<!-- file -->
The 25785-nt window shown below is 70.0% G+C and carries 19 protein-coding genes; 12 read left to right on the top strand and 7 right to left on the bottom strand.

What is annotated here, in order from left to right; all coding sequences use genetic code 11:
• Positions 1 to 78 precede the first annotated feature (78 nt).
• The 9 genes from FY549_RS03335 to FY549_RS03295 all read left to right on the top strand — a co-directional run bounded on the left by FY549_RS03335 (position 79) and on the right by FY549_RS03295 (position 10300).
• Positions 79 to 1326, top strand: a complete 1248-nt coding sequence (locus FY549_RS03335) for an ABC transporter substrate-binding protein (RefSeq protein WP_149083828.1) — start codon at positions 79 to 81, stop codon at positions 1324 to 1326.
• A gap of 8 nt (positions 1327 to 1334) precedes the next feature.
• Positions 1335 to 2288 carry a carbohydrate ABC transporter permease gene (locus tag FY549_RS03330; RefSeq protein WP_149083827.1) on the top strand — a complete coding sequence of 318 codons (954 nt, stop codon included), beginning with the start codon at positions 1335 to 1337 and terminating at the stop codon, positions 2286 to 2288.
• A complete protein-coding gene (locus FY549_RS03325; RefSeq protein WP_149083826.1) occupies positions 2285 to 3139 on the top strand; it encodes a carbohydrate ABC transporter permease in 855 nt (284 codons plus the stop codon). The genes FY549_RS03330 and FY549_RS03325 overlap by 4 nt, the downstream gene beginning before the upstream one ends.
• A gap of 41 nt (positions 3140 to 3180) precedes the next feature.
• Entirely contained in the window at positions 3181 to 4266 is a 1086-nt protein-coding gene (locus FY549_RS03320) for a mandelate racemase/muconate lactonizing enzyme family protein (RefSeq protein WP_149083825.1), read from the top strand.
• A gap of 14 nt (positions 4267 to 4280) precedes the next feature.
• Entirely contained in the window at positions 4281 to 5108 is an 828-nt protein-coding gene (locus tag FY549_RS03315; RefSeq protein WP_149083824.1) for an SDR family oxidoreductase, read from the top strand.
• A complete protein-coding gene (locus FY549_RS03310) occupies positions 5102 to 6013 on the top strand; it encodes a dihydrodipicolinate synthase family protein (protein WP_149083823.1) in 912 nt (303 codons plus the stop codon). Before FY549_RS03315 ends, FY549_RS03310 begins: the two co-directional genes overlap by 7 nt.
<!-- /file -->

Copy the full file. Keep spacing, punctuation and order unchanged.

The 25785-nt window shown below is 70.0% G+C and carries 19 protein-coding genes; 12 read left to right on the top strand and 7 right to left on the bottom strand.

What is annotated here, in order from left to right; all coding sequences use genetic code 11:
• Positions 1 to 78 precede the first annotated feature (78 nt).
• The 9 genes from FY549_RS03335 to FY549_RS03295 all read left to right on the top strand — a co-directional run bounded on the left by FY549_RS03335 (position 79) and on the right by FY549_RS03295 (position 10300).
• Positions 79 to 1326, top strand: a complete 1248-nt coding sequence (locus FY549_RS03335) for an ABC transporter substrate-binding protein (RefSeq protein WP_149083828.1) — start codon at positions 79 to 81, stop codon at positions 1324 to 1326.
• A gap of 8 nt (positions 1327 to 1334) precedes the next feature.
• Positions 1335 to 2288 carry a carbohydrate ABC transporter permease gene (locus tag FY549_RS03330; RefSeq protein WP_149083827.1) on the top strand — a complete coding sequence of 318 codons (954 nt, stop codon included), beginning with the start codon at positions 1335 to 1337 and terminating at the stop codon, positions 2286 to 2288.
• A complete protein-coding gene (locus FY549_RS03325; RefSeq protein WP_149083826.1) occupies positions 2285 to 3139 on the top strand; it encodes a carbohydrate ABC transporter permease in 855 nt (284 codons plus the stop codon). The genes FY549_RS03330 and FY549_RS03325 overlap by 4 nt, the downstream gene beginning before the upstream one ends.
• A gap of 41 nt (positions 3140 to 3180) precedes the next feature.
• Entirely contained in the window at positions 3181 to 4266 is a 1086-nt protein-coding gene (locus FY549_RS03320) for a mandelate racemase/muconate lactonizing enzyme family protein (RefSeq protein WP_149083825.1), read from the top strand.
• A gap of 14 nt (positions 4267 to 4280) precedes the next feature.
• Entirely contained in the window at positions 4281 to 5108 is an 828-nt protein-coding gene (locus tag FY549_RS03315; RefSeq protein WP_149083824.1) for an SDR family oxidoreductase, read from the top strand.
• A complete protein-coding gene (locus FY549_RS03310) occupies positions 5102 to 6013 on the top strand; it encodes a dihydrodipicolinate synthase family protein (protein WP_149083823.1) in 912 nt (303 codons plus the stop codon). Before FY549_RS03315 ends, FY549_RS03310 begins: the two co-directional genes overlap by 7 nt.